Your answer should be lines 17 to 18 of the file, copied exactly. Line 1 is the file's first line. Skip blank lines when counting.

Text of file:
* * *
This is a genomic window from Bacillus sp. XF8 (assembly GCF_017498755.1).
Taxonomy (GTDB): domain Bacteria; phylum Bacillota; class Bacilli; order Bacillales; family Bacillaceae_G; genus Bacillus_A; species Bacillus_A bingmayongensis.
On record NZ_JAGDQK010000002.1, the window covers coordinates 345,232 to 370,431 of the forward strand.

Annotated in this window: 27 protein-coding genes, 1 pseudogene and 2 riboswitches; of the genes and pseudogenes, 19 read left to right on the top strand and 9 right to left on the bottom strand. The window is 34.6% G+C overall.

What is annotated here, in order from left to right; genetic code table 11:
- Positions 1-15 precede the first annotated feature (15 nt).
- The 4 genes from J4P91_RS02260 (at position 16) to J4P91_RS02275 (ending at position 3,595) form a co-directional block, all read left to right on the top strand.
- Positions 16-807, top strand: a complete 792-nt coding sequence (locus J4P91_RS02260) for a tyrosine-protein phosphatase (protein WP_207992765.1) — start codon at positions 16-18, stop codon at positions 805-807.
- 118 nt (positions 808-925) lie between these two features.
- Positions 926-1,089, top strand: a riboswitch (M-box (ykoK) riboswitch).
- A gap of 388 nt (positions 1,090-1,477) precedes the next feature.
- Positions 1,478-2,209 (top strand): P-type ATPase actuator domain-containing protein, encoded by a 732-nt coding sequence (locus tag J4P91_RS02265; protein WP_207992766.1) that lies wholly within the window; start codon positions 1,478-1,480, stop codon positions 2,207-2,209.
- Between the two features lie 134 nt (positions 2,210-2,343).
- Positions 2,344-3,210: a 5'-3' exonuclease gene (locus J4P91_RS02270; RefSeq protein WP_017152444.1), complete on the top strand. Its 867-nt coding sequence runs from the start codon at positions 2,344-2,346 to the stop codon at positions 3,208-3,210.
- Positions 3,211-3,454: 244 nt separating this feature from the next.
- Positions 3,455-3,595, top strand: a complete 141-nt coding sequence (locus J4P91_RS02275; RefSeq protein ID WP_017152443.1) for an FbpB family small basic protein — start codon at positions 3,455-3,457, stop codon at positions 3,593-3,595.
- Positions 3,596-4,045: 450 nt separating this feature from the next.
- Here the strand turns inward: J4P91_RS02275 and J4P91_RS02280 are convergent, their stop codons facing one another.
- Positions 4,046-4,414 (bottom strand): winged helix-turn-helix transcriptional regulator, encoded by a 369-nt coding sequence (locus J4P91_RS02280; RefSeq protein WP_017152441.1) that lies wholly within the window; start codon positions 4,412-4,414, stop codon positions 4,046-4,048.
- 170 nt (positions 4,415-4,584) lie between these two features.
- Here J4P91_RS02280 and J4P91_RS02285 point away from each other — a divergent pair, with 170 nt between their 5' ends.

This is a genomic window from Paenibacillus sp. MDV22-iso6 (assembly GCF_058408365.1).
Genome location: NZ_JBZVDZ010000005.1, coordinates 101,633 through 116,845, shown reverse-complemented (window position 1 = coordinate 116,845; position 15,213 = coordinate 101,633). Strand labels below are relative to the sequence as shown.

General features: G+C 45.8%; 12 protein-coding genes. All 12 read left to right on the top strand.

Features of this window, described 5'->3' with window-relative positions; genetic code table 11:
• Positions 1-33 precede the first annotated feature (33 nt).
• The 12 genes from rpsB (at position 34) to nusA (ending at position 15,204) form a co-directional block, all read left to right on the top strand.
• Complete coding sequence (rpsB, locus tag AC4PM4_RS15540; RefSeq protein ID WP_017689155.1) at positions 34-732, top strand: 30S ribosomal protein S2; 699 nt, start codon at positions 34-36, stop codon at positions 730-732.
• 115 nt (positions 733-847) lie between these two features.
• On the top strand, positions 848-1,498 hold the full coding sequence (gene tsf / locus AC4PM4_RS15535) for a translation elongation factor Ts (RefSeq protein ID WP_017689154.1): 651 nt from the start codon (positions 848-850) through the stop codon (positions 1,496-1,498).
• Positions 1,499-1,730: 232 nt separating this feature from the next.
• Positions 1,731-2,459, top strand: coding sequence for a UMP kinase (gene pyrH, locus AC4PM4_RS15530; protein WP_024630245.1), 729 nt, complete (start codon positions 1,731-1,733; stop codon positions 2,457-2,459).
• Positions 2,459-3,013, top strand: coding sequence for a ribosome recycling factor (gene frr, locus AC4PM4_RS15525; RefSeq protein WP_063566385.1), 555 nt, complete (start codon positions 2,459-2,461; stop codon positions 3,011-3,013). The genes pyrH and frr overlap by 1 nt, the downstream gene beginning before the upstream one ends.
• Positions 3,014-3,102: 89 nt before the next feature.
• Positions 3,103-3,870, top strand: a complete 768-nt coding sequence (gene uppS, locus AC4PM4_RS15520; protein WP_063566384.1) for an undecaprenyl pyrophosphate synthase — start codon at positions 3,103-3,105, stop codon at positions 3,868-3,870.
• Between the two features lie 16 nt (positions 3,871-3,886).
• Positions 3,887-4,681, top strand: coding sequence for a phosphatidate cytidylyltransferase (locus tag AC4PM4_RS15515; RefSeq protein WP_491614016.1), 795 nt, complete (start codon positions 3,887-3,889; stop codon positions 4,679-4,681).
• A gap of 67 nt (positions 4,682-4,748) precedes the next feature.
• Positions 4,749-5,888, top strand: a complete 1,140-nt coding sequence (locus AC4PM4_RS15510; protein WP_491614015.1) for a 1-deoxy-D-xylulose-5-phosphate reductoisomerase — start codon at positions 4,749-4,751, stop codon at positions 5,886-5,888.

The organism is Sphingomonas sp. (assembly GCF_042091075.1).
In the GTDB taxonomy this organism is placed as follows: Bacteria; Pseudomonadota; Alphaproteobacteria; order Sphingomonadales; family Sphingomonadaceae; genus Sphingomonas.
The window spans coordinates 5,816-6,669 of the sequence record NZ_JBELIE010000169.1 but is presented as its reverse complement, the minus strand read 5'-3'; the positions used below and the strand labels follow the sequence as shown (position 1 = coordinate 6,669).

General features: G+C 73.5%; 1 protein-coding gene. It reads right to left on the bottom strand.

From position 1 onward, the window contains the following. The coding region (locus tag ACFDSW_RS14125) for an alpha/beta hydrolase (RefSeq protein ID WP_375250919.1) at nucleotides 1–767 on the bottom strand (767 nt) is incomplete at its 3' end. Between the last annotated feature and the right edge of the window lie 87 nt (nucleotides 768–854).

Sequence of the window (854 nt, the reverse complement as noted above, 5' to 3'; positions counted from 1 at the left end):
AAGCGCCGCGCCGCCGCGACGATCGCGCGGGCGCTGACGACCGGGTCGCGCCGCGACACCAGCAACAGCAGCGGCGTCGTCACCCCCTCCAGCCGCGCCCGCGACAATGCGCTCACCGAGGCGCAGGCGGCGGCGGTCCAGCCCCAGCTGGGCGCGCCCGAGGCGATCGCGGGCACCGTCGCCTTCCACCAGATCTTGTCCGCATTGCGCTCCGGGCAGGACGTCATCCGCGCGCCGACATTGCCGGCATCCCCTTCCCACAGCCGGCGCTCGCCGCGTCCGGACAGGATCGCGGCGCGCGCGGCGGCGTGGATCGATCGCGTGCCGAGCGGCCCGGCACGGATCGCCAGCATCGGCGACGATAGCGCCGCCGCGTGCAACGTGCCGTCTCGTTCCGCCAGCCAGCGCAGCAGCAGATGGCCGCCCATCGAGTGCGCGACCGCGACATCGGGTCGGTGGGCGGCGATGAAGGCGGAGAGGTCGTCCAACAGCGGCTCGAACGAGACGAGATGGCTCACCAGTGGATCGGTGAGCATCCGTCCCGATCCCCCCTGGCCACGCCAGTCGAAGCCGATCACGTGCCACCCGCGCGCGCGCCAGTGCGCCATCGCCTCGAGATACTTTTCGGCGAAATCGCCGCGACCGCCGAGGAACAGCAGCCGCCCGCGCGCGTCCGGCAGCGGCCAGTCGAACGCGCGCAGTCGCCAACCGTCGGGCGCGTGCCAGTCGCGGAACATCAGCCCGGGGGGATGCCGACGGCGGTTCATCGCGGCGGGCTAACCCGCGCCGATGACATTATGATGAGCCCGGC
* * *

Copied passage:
- Positions 3,596-4,045: 450 nt separating this feature from the next.
- Here the strand turns inward: J4P91_RS02275 and J4P91_RS02280 are convergent, their stop codons facing one another.